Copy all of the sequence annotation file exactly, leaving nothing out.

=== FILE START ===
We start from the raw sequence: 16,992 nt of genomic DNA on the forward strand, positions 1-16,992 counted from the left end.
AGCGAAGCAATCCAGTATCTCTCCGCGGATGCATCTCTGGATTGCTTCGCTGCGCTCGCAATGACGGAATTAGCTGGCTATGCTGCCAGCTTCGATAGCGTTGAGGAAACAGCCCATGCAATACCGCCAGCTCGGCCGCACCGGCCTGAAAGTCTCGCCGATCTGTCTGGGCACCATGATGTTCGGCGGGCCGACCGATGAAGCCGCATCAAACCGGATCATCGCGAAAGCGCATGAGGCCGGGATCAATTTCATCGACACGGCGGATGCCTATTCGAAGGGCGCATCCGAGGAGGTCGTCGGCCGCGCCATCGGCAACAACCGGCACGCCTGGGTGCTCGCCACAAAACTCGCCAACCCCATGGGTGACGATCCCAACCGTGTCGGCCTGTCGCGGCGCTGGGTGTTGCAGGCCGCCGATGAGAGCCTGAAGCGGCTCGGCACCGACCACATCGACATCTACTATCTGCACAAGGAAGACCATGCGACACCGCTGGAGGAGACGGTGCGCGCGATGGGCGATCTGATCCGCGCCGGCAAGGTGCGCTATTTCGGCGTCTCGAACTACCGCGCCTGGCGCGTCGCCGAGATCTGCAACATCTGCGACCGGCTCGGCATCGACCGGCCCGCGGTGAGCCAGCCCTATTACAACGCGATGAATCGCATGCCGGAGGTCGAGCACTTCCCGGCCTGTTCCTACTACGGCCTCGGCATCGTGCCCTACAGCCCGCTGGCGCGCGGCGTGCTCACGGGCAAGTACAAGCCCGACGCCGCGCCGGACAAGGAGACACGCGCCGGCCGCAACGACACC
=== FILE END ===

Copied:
We start from the raw sequence: 16,992 nt of genomic DNA on the forward strand, positions 1-16,992 counted from the left end.
AGCGAAGCAATCCAGTATCTCTCCGCGGATGCATCTCTGGATTGCTTCGCTGCGCTCGCAATGACGGAATTAGCTGGCTATGCTGCCAGCTTCGATAGCGTTGAGGAAACAGCCCATGCAATACCGCCAGCTCGGCCGCACCGGCCTGAAAGTCTCGCCGATCTGTCTGGGCACCATGATGTTCGGCGGGCCGACCGATGAAGCCGCATCAAACCGGATCATCGCGAAAGCGCATGAGGCCGGGATCAATTTCATCGACACGGCGGATGCCTATTCGAAGGGCGCATCCGAGGAGGTCGTCGGCCGCGCCATCGGCAACAACCGGCACGCCTGGGTGCTCGCCACAAAACTCGCCAACCCCATGGGTGACGATCCCAACCGTGTCGGCCTGTCGCGGCGCTGGGTGTTGCAGGCCGCCGATGAGAGCCTGAAGCGGCTCGGCACCGACCACATCGACATCTACTATCTGCACAAGGAAGACCATGCGACACCGCTGGAGGAGACGGTGCGCGCGATGGGCGATCTGATCCGCGCCGGCAAGGTGCGCTATTTCGGCGTCTCGAACTACCGCGCCTGGCGCGTCGCCGAGATCTGCAACATCTGCGACCGGCTCGGCATCGACCGGCCCGCGGTGAGCCAGCCCTATTACAACGCGATGAATCGCATGCCGGAGGTCGAGCACTTCCCGGCCTGTTCCTACTACGGCCTCGGCATCGTGCCCTACAGCCCGCTGGCGCGCGGCGTGCTCACGGGCAAGTACAAGCCCGACGCCGCGCCGGACAAGGAGACACGCGCCGGCCGCAACGACACC